Traditionally, Indian students have been going to universities in Europe, Australia and New Zealand as well. Recently, students have been moving their target from popular educational hubs like the US, UK, Australia and Canada to Euro and South-East Asian nations because of rising costs of education. While countries such as Sweden, Denmark, Germany, France and Ireland get students opting for experts in telecommunications, biotechnology, specialized and non-technical topics, Russia, the Philippines, China and Ukraine are becoming increasingly the preferred vacation spot for medical students. (Agarwal, 2010). The international market for students has become far more competitive as the number of European universities offering programs in British has risen considerably within the last few years, making them more attractive to Indian students.

The world's best universities know the Indian enthusiasm for education is a potential goldmine and have been lobbying to open up the local market for years. The gap between India's top schools and another rank of universities is huge. For any B or C level student the options are limited in India. But if international universities can open up better education to thousands more Indians at home, it will mean means much more chance of students and establishments alike.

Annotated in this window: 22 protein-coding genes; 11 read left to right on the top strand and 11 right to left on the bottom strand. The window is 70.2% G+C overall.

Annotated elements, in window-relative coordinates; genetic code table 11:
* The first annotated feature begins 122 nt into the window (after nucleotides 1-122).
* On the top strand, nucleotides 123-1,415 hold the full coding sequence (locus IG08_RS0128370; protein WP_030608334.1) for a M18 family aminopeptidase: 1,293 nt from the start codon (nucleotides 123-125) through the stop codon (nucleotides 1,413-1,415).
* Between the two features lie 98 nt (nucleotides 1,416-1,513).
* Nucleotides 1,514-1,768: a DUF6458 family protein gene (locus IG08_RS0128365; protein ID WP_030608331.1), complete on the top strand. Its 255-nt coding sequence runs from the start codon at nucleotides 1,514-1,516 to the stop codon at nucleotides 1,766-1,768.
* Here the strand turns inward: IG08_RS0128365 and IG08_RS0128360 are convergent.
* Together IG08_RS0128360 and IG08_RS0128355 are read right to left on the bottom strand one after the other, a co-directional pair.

Many universities have previously considered the first steps towards moving campuses to India. Virginia Technical University opened up a campus in Tamil Nadu. The school hoped to make a devote India where technical engineers, students, and high-tech technology professionals from the United States and India will work together and study from each other. The program is an execution associated with an agreement with a huge private sector group fulfills Virginia Tech's desire to have a credible occurrence in India with adequate land for future expansion and proximity to a significant metropolitan city two hours from Chennai. Among the major benefits some Indian Universities still lack is Virginia Technical will manage the campus and design its academics programs, research facilities, and labs. The college or university will also promote the idea of education overseas at the new campus and arrange for faculty exchanges.